Professor in Political Science and Computer and Information Science

David Lazer


Research on domestic regulation and regulatory interdependence in the international system

There are two major themes in my research on regulation. The first is around domestic regulation, focusing on an emerging regulatory approach that Cary Coglianese and I have labeled "management-based regulation" (MBR). MBR is an intervention at the management level, rather than output or technology level, and has really become quite widespread in the last 15 years, as command and control has hit its limits in a variety of domains. Our papers provide an exploration of the defining features of this regulatory tool, and point to underlying conditions (e.g., heterogeneity of regulated sites, and high costs of measurement) under which MBR might be a desirable regulatory model.

In the second theme of my research on regulation, I look at the types of regulatory interdependence that exist in the international system. In particular, I have argued that there are three modes of regulatory policy interdependence: competitive, coordinative, and informational. In the competitive mode, states use regulatory policy to differentiate themselves in competition with other states—e.g., for international capital. In the coordinative mode, states benefit by having the same standards as other states—e.g., to maintain access to foreign markets. Finally, in the informational mode, states are informationally interdependent, where the experiences of one country provide lessons for others.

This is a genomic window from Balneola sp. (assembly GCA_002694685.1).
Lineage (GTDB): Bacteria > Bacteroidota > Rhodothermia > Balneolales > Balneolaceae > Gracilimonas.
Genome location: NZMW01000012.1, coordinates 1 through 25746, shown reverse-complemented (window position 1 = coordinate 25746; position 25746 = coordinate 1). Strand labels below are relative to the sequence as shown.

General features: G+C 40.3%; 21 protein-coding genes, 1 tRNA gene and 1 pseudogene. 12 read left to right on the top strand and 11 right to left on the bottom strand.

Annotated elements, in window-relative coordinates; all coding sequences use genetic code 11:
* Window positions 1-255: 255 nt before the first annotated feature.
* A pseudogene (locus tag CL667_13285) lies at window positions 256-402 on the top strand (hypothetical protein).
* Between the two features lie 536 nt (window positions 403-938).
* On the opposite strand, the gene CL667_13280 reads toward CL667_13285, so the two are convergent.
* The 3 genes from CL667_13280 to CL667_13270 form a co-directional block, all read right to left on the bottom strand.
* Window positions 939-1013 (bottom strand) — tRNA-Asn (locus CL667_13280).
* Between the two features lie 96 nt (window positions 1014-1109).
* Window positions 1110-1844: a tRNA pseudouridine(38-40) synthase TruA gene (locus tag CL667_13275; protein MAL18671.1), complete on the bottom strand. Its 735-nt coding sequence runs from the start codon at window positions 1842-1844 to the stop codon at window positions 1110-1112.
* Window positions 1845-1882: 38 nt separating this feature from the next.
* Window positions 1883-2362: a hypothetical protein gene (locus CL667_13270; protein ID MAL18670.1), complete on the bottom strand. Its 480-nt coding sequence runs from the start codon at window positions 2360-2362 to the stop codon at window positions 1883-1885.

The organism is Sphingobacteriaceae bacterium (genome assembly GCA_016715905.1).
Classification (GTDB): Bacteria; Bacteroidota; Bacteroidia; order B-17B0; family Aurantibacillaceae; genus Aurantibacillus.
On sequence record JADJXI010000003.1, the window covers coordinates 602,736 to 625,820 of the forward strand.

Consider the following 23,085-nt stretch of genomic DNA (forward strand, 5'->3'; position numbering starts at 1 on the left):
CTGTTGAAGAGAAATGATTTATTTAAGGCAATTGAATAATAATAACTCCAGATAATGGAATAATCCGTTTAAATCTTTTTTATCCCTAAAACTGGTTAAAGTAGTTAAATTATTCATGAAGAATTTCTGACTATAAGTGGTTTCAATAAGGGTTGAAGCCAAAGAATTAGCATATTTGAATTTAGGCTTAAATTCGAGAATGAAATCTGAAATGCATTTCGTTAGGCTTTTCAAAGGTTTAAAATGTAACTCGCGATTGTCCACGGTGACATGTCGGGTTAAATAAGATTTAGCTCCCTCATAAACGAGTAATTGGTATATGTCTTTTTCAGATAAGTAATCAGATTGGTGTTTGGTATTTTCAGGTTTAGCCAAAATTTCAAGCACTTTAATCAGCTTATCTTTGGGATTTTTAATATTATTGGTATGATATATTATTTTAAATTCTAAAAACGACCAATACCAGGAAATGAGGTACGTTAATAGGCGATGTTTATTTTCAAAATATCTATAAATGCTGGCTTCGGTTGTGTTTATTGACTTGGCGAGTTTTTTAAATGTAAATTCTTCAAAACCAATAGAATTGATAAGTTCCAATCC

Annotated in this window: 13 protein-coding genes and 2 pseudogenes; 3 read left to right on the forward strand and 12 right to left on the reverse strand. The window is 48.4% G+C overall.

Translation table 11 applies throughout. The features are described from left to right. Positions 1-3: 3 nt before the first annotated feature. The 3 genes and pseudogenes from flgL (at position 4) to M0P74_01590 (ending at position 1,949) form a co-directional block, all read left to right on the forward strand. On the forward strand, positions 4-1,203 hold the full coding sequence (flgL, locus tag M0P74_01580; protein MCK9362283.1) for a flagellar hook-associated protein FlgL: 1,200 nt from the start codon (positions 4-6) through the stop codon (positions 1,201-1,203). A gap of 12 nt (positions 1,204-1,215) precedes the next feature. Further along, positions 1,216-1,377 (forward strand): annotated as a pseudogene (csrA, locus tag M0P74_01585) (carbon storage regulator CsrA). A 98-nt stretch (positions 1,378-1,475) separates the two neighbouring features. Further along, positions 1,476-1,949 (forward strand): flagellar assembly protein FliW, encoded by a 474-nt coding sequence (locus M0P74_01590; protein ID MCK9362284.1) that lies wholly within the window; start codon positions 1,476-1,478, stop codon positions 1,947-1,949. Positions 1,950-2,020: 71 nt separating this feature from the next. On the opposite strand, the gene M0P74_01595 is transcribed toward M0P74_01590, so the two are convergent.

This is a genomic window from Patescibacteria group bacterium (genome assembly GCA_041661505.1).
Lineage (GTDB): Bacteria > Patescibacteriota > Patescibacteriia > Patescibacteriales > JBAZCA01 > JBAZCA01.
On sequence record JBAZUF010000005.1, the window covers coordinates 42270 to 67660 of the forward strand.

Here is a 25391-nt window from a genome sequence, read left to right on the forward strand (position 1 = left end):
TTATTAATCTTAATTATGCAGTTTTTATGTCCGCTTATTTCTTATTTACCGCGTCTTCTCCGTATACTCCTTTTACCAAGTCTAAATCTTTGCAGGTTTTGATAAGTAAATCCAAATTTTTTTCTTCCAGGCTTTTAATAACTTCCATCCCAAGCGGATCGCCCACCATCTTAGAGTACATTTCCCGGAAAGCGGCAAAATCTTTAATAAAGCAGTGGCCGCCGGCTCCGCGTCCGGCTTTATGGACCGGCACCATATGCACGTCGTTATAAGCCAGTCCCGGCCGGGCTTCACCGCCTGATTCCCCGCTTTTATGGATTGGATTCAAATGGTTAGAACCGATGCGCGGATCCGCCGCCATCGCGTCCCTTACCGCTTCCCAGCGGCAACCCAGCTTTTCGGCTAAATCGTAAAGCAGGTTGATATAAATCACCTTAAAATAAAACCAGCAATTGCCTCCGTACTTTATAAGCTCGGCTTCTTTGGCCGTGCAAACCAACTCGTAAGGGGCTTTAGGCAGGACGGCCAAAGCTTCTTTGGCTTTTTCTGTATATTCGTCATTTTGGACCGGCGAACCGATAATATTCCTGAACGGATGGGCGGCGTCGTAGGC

Regulation: Publications List

Publications list

D. Lazer, International coordination of regulation. The New Palgrave Dictionary of Economics. Online Edition. Eds. Steven N. Durlauf and Lawrence E. Blume. Palgrave Macmillan, 2009

D. Lazer, “Global and Domestic Interdependence: Modes of Interdependence in Regulatory Policymaking.” European Law Journal, 2006.

D. Lazer, and V. Mayer-Schönberger, “Statutory Frameworks for Regulating Information Flows: Drawing Lessons for DNA Data Banks from other Government Data Systems.” Journal of Law, Medicine, and Ethics, 2006.

D. Lazer, “Regulatory Capitalism as a Networked Order: The International System as an Informational Network,” Annals of the American Academy of Political and Social Science, March, 2005.

Management-Based Regulation: Prescribing Private Management to Achieve Public Goals,” Law & Society Review, December 2003.

Journal Article
Publication date: 
Cary Coglianese
David Lazer

We analyze a little-studied regulatory approach that we call management-based regulation. Management-based regulation directs regulated organizations to engage in a planning process that aims toward the achievement of public goals, offering firms flexibility in how they achieve public goals.

private management
public goals